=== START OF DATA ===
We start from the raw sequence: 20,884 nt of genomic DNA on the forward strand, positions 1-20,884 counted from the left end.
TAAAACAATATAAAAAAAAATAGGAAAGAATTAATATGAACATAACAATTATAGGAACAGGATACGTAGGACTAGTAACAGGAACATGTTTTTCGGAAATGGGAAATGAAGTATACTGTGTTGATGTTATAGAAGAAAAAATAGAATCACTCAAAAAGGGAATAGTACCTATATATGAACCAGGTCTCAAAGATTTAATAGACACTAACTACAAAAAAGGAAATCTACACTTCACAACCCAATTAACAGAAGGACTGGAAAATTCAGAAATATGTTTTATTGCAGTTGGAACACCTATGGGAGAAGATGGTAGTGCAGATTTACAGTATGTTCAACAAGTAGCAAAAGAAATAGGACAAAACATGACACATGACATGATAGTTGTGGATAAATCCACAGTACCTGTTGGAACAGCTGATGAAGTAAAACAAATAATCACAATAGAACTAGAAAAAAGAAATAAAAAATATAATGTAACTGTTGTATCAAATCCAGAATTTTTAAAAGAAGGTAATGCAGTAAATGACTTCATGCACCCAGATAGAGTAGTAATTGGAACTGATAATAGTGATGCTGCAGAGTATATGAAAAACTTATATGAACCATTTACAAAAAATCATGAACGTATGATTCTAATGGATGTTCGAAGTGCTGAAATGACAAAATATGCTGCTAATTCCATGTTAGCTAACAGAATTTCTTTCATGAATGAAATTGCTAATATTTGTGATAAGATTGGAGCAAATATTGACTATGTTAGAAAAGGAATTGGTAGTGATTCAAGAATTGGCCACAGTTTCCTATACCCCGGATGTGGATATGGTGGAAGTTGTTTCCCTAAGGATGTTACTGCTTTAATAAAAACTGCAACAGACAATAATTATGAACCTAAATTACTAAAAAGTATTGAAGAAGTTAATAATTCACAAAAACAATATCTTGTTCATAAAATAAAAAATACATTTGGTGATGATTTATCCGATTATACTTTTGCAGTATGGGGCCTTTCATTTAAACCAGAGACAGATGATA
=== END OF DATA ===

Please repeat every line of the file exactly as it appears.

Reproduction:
We start from the raw sequence: 20,884 nt of genomic DNA on the forward strand, positions 1-20,884 counted from the left end.
TAAAACAATATAAAAAAAAATAGGAAAGAATTAATATGAACATAACAATTATAGGAACAGGATACGTAGGACTAGTAACAGGAACATGTTTTTCGGAAATGGGAAATGAAGTATACTGTGTTGATGTTATAGAAGAAAAAATAGAATCACTCAAAAAGGGAATAGTACCTATATATGAACCAGGTCTCAAAGATTTAATAGACACTAACTACAAAAAAGGAAATCTACACTTCACAACCCAATTAACAGAAGGACTGGAAAATTCAGAAATATGTTTTATTGCAGTTGGAACACCTATGGGAGAAGATGGTAGTGCAGATTTACAGTATGTTCAACAAGTAGCAAAAGAAATAGGACAAAACATGACACATGACATGATAGTTGTGGATAAATCCACAGTACCTGTTGGAACAGCTGATGAAGTAAAACAAATAATCACAATAGAACTAGAAAAAAGAAATAAAAAATATAATGTAACTGTTGTATCAAATCCAGAATTTTTAAAAGAAGGTAATGCAGTAAATGACTTCATGCACCCAGATAGAGTAGTAATTGGAACTGATAATAGTGATGCTGCAGAGTATATGAAAAACTTATATGAACCATTTACAAAAAATCATGAACGTATGATTCTAATGGATGTTCGAAGTGCTGAAATGACAAAATATGCTGCTAATTCCATGTTAGCTAACAGAATTTCTTTCATGAATGAAATTGCTAATATTTGTGATAAGATTGGAGCAAATATTGACTATGTTAGAAAAGGAATTGGTAGTGATTCAAGAATTGGCCACAGTTTCCTATACCCCGGATGTGGATATGGTGGAAGTTGTTTCCCTAAGGATGTTACTGCTTTAATAAAAACTGCAACAGACAATAATTATGAACCTAAATTACTAAAAAGTATTGAAGAAGTTAATAATTCACAAAAACAATATCTTGTTCATAAAATAAAAAATACATTTGGTGATGATTTATCCGATTATACTTTTGCAGTATGGGGCCTTTCATTTAAACCAGAGACAGATGATA